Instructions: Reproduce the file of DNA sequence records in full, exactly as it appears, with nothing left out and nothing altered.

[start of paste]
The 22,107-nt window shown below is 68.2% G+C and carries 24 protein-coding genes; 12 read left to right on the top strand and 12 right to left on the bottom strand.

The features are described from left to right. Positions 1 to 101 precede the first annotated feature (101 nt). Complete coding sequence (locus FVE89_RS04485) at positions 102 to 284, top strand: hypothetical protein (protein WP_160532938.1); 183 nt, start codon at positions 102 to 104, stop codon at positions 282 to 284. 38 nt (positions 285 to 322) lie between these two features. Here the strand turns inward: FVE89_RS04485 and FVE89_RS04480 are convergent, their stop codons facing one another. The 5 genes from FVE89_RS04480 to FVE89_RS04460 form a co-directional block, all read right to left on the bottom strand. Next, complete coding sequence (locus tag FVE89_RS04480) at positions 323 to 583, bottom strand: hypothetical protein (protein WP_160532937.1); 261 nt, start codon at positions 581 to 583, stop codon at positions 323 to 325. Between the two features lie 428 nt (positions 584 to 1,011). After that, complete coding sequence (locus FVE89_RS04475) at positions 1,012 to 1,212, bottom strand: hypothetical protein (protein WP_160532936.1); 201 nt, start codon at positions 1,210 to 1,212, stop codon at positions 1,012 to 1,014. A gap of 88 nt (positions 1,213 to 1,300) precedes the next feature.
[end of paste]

The 22,107-nt window shown below is 68.2% G+C and carries 24 protein-coding genes; 12 read left to right on the top strand and 12 right to left on the bottom strand.

The features are described from left to right. Positions 1 to 101 precede the first annotated feature (101 nt). Complete coding sequence (locus FVE89_RS04485) at positions 102 to 284, top strand: hypothetical protein (protein WP_160532938.1); 183 nt, start codon at positions 102 to 104, stop codon at positions 282 to 284. 38 nt (positions 285 to 322) lie between these two features. Here the strand turns inward: FVE89_RS04485 and FVE89_RS04480 are convergent, their stop codons facing one another. The 5 genes from FVE89_RS04480 to FVE89_RS04460 form a co-directional block, all read right to left on the bottom strand. Next, complete coding sequence (locus tag FVE89_RS04480) at positions 323 to 583, bottom strand: hypothetical protein (protein WP_160532937.1); 261 nt, start codon at positions 581 to 583, stop codon at positions 323 to 325. Between the two features lie 428 nt (positions 584 to 1,011). After that, complete coding sequence (locus FVE89_RS04475) at positions 1,012 to 1,212, bottom strand: hypothetical protein (protein WP_160532936.1); 201 nt, start codon at positions 1,210 to 1,212, stop codon at positions 1,012 to 1,014. A gap of 88 nt (positions 1,213 to 1,300) precedes the next feature.